Cord cutting disrupted the business of sports. Betting has hit the sports landscape like a meteor at a time when a pandemic has already knocked it off its feet.
Whenever I see so much run-up across so many stocks, I think we are due for a correction. So when analysts put the brakes on and bring us to reality, it’s actually a healthy sign. I bought some shares in FuboTV recently (see all disclaimers here), so take all of this with a grain of salt. Since I do this for fun and entertainment purposes, let’s see what the analysts have to say. Rich Greenfield’s Christmas Eve downgrade brought some much-needed sanity to FuboTV’s stock, which had gone up from $10 since its IPO to $60 in a year after merging with Facebank and securing $100M in financing.
"FuboTV is vying against much bigger competitors — including YouTube TV, Hulu and Dish’s Sling TV — fighting for share as the overall pay-television sector shrinks. The company reported 455,000 paid subscribers at the end of the third quarter of 2020 (up 58% year-over-year), posting revenue of $61 million and a net loss of $274 million for Q3."
But not everyone agrees to the same extent:
BMO’s Salmon, on the other hand, remains fairly bullish on FuboTV. The analyst raised his price target on FuboTV (from $33 to $50 per share), implying the stock is worth 10.3 times estimated 2022 EV/revenue and 38.1 times 2022E EV/gross profit. “We think Fubo continues to offer a more promising path to profitability than most new investors expect,” Salmon wrote. With FuboTV’s acquisition this month of startup Balto Sports, a developer of sports-fantasy gaming tools, “we expect Fubo to roll out free-to-play gaming in 2021 and we anticipate more announcements in the coming months,” according to Salmon. “Management is taking a deliberate approach toward expansion and we view its multiphase approach as prudent.”
The following is not, in any way, a commentary on FuboTV’s stock price and more of a general observation about why speculative investors are in a “giddy” phase while even value investors remain unsure how to value such stocks.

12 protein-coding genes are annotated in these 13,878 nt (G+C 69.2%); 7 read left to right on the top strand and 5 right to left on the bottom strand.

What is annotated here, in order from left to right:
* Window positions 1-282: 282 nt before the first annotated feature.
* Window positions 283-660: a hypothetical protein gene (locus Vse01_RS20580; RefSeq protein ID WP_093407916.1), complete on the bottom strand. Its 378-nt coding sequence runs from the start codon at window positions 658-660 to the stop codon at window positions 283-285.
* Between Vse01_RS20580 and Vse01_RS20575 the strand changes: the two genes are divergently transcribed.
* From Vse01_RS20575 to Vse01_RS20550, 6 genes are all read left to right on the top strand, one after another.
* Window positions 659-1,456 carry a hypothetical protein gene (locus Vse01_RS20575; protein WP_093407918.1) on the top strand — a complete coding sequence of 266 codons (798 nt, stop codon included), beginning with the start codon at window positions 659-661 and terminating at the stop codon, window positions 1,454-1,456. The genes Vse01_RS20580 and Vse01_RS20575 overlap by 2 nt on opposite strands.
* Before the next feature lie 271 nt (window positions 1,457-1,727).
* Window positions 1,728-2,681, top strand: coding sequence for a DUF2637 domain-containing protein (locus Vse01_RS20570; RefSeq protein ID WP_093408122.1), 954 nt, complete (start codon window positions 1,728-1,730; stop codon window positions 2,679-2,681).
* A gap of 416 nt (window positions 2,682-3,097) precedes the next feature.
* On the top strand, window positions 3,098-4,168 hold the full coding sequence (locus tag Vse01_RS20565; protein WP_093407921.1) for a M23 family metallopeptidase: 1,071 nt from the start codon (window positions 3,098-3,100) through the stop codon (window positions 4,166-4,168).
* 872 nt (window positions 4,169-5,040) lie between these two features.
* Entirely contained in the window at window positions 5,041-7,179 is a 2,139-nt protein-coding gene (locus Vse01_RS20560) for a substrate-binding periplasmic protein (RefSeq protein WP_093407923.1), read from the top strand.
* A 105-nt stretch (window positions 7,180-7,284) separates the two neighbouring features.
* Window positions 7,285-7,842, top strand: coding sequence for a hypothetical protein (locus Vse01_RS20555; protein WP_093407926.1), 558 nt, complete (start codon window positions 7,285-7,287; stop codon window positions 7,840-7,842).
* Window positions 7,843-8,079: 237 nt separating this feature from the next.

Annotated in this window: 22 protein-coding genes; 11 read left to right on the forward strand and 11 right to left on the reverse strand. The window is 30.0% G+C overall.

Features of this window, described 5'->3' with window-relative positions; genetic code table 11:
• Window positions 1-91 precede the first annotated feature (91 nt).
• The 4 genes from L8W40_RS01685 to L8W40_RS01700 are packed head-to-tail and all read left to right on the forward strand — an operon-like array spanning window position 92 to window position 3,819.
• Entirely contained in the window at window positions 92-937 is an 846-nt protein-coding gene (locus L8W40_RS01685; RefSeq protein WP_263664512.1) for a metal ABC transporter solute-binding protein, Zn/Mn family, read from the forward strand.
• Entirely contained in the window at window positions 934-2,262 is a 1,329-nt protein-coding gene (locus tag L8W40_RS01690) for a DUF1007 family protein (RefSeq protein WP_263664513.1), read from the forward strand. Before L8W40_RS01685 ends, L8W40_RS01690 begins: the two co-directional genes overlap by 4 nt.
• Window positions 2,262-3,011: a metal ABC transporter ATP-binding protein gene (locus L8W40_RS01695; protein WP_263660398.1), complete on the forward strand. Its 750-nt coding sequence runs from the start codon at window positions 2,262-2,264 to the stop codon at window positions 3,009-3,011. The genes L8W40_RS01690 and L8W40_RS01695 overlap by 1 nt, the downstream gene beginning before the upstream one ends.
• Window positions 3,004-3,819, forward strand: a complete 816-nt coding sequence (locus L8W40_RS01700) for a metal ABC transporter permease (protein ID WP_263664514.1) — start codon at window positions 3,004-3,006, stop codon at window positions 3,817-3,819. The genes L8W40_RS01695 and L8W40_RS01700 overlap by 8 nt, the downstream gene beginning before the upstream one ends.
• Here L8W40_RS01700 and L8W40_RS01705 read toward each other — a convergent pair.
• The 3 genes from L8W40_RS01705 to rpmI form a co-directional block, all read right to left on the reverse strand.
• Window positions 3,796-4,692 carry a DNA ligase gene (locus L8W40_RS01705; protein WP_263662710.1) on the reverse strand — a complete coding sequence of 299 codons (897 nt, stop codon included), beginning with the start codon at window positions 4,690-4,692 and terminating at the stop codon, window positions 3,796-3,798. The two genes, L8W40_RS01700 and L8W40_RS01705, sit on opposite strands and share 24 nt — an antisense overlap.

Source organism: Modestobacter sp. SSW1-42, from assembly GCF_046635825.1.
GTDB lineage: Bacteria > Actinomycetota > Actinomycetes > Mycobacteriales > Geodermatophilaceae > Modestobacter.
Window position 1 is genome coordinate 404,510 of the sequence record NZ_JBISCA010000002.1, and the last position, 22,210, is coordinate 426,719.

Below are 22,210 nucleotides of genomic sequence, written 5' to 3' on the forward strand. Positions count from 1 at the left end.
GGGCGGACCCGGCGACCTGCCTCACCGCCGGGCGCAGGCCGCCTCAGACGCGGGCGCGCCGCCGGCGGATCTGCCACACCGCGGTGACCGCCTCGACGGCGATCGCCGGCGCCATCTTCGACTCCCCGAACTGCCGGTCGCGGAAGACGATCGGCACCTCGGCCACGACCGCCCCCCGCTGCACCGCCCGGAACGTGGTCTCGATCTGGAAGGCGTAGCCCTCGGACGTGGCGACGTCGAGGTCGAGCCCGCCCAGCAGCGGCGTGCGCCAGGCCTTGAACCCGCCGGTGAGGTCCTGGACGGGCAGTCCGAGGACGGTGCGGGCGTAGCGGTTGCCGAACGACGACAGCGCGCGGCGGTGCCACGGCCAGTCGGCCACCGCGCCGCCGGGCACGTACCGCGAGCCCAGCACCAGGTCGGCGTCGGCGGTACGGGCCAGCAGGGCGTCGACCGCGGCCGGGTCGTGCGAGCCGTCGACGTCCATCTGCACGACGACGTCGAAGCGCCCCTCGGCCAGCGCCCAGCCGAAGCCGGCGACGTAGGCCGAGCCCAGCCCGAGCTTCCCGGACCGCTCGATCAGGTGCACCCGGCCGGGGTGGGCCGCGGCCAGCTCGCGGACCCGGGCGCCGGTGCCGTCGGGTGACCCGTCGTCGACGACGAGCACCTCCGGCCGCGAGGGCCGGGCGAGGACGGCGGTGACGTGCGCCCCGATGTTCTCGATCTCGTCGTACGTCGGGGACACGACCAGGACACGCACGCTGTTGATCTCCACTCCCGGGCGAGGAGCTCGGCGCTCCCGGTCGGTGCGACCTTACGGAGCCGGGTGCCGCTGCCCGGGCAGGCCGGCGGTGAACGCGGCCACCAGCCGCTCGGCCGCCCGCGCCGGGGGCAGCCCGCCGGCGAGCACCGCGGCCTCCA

The introduction of sports betting into the mix has thrown the segment into unknown territory. Gambling and betting are huge money makers. Legalizing those in more states and countries, and blending that revenue stream into sports rights programming and sports editorial is sure to create new winners and losers.
There is already a shift of macro fundamentals with cord cutting as the rise of streaming options replaced traditional (linear and cable) programming. In Who will win the sports betting match, I discuss how “all consumers are equal, but some are more equal than others.” My version 1.0 diagram of the landscape needs some serious TLC, but it conveys that the market is experiencing a tectonic shift as these three spheres will merge into one over time.
Betting, for lack of better word, has hit the sports landscape like a meteor at a time when a pandemic has already knocked it off its feet. It’s unclear whether Access Industries / Lev Blavatnik’s DAZN or the now publicly-traded FuboTV can encroach on others’ turf, but that’s essentially what investors are betting on.
The reality is: no one knows.
History Repeats Itself
As streaming (namely, YouTube) has replaced television as the leading consumption platform, I say that WatchMojo is to YouTube what ESPN/MTV were to cable: early adopters and companies that evolved into companies around an original distinct brands. I’m not delusional into thinking WatchMojo is Viacom or Disney, of course, but that parallel isn’t crazy for illustrative purposes. As such, when I tried to size up the long-term potential of WatchMojo, I took a look at their historical deals and valuation.